Significant only as the builder of the conspicuous pyramid tomb beside the via Ostiensis at Rome (later built into the Porta S. Paolo). The tomb, with its grandiose Egyptian aspirations, and an inscription recording the execution of Cestius’ will (*Agrippa was an heir), shows the pride and wealth of a *novus homo in the Augustan system.

Article

Leofranc Holford-Strevens

Marcus Cetius Faventinus, (3rd–4th cent. ce), made a revised abridgement of *Vitruvius for builders of private houses; his work was used by *Palladius (1) and *Isidorus (2).

Article

Bryan Ward-Perkins

The first Christians met in the private houses of the faithful. Gradually, as local Christian communities became more established both in numbers and in wealth, they might acquire their own church-houses, using them specifically as places of worship and for other religious activities, such as the granting of charity and the instruction of converts. Externally these buildings looked just like other private houses, though internally they might be adapted for their new function, for instance by combining rooms to create a large enough space for worship. The best example of an early church-house is that excavated at Dura-*Europus on the Euphrates: an ordinary town house, built around ce 200, adapted for Christian use before 231, and destroyed when the city walls were reinforced in 257. Before the conversion of Constantine I, and his conquest of the empire between 312 and 324, some Christian communities may already have commissioned halls specifically for worship, and certainly small shrines, such as the 2nd-cent. aedicula over the supposed tomb of St Peter in Rome (see vatican), were already being built over the bodies of the martyrs.

Article

Stephen Mitchell

The pass through the *Taurus mountains which connected the central Anatolian plateau with the Cilician plain and with *Syria. In Roman times this was one of the key routes of the eastern part of the empire, carrying almost all the overland traffic heading for *Antioch (1) and the Syrian regions. By the time of Caracalla the road, which had been traversed by Cicero as proconsul of Cilicia, was known as the via Tauri, and, apart from the *via Sebaste, was the only route between the highlands and the south coast of Asia Minor that was suitable for wheeled traffic.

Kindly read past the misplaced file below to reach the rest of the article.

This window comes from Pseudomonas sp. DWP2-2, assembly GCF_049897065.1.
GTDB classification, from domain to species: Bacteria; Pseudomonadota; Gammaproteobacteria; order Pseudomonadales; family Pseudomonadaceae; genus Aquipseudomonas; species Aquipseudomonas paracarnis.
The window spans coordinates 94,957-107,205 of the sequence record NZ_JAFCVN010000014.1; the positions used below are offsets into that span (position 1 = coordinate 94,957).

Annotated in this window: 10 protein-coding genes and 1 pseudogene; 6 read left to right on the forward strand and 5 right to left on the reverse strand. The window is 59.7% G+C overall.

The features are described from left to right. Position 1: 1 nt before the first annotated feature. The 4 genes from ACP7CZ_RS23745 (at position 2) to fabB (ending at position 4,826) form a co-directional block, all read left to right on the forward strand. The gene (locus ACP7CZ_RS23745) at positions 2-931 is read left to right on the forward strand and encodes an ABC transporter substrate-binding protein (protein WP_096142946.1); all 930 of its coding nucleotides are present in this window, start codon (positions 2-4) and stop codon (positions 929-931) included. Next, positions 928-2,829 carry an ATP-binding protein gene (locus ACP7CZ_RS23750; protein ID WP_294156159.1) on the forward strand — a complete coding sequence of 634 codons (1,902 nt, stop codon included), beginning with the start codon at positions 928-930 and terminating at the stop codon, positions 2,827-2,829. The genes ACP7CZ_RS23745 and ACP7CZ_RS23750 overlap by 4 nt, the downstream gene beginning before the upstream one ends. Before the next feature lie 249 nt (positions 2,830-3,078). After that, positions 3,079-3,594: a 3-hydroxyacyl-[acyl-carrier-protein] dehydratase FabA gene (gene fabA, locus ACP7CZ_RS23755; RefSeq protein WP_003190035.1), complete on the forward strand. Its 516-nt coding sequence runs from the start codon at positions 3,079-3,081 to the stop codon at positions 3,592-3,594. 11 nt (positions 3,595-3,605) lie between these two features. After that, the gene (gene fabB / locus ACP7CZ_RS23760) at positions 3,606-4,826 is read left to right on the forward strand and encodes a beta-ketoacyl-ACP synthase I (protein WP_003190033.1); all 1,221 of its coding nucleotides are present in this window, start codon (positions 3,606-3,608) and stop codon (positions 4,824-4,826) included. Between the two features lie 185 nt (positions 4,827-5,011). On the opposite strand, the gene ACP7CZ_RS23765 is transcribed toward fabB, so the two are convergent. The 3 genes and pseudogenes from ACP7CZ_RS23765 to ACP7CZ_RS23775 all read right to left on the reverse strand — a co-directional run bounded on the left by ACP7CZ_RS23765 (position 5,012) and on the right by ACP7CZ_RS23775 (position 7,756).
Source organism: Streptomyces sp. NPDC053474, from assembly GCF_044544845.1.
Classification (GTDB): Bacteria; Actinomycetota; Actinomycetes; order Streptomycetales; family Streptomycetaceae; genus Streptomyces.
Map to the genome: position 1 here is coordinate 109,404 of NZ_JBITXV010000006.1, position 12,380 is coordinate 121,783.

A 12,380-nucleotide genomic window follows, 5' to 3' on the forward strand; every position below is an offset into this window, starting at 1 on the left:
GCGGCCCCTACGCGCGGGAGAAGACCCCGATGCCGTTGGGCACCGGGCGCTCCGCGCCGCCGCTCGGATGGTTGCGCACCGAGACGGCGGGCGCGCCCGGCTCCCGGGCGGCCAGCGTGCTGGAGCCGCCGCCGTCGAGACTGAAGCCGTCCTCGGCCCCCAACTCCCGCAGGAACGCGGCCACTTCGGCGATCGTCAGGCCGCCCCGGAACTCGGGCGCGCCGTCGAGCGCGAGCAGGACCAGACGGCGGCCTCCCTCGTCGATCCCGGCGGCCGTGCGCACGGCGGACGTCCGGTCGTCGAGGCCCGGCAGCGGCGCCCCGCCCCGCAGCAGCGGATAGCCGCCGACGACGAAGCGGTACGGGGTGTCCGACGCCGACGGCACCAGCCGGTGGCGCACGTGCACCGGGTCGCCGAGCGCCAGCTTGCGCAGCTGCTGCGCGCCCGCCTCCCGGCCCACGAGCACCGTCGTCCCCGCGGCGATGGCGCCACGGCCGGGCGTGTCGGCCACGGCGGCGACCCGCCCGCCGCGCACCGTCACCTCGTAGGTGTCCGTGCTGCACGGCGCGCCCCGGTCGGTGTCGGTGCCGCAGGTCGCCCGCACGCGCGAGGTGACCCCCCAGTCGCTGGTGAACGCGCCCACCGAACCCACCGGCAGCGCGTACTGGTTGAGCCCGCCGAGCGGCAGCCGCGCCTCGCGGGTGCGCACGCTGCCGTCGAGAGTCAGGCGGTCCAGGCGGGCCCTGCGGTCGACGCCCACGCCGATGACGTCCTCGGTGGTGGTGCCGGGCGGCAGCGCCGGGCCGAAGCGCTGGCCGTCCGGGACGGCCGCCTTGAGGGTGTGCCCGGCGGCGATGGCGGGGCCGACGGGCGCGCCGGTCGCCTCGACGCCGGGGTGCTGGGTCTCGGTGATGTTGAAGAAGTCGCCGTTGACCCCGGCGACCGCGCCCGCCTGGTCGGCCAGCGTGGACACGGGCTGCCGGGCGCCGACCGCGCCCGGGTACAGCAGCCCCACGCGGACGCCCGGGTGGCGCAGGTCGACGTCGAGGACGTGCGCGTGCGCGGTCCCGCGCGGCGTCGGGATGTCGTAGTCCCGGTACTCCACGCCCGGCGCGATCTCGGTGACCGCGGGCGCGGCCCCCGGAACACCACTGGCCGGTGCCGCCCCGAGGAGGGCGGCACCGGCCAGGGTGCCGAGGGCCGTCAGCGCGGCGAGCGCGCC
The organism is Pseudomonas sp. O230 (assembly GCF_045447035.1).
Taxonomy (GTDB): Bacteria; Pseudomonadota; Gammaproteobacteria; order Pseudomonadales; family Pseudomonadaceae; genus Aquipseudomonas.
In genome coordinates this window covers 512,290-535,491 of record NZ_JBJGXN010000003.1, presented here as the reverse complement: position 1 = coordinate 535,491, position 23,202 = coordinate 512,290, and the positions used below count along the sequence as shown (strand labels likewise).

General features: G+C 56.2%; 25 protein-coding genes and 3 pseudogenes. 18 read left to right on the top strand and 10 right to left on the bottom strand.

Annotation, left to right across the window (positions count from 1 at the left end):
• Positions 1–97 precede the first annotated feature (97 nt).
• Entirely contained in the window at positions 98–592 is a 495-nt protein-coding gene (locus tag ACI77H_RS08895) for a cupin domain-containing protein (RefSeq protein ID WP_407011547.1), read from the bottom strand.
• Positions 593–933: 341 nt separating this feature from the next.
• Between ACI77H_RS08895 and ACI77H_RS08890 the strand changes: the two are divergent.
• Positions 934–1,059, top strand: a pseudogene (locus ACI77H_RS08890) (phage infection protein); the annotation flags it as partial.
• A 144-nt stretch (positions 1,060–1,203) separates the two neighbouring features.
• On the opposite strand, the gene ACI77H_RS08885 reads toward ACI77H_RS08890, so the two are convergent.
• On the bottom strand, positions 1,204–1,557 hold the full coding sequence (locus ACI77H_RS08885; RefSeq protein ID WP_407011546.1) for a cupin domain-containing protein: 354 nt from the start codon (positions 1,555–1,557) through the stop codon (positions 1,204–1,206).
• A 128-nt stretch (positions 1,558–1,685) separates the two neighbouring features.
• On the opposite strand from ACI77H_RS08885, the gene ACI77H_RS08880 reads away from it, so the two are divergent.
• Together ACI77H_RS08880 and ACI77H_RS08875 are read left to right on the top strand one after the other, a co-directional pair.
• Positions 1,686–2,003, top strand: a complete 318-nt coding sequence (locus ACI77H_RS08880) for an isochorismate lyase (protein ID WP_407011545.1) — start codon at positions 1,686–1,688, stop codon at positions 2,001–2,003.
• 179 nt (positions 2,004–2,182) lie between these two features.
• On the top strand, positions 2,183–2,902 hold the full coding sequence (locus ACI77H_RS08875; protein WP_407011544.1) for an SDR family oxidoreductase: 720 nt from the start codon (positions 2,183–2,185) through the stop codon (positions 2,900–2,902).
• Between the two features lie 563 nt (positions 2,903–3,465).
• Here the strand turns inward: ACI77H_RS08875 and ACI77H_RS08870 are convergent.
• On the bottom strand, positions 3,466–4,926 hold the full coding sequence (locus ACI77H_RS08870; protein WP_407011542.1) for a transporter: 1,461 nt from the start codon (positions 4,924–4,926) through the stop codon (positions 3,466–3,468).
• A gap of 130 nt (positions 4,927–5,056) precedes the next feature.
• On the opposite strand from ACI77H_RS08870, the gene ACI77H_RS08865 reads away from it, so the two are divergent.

Article

circus  

Janet DeLaine

Circus, the Roman arena for chariot-racing. The most important at Rome was the Circus Maximus (c.650×125 m.: c.711×137 yds.), in the Murcia valley between the Palatine and Aventine, traditionally founded in the regal period and progressively adorned during the republic. The distinctive form with parallel sides and one semi-circular end fitted with tiered seating, and with twelve starting gates (carceres) at the open end, was created under *Caesar and preserved in the monumental rebuilding by *Trajan. The area was divided into two tracks by a long central barrier (euripus or spina), marked at the ends with conical turning-posts (metae) and decorated with Augustus’ obelisk and other monuments, including the movable eggs and dolphins which marked the ends of the seven laps in each race. Four, six, eight or twelve teams of horses competed under different colours, red and white at first (Tert.

Article

The angustus clavus was a narrow, the latus clavus a broad, purple upright stripe (possibly two stripes) stitched to or woven into the Roman tunica. The former indicated equestrian, the latter senatorial rank. Under the emperors the latus clavus was worn before admission to the *Senate, on the assumption of the toga virilis, by sons of senators as a right (see toga). The latus clavus could also be granted by emperors to men of non-senatorial origin; the award of the latus clavus gave such men the right to stand for senatorial office (so the future emperor Septimius Severus arrived at Rome at the age of 17 and successfully petitioned Marcus Aurelius for the latus clavus). Military tribunes (*tribuni militum) in the legions were distinguished as tribuni angusticlavii or tribuni laticlavii according to whether they were pursuing an equestrian or senatorial career.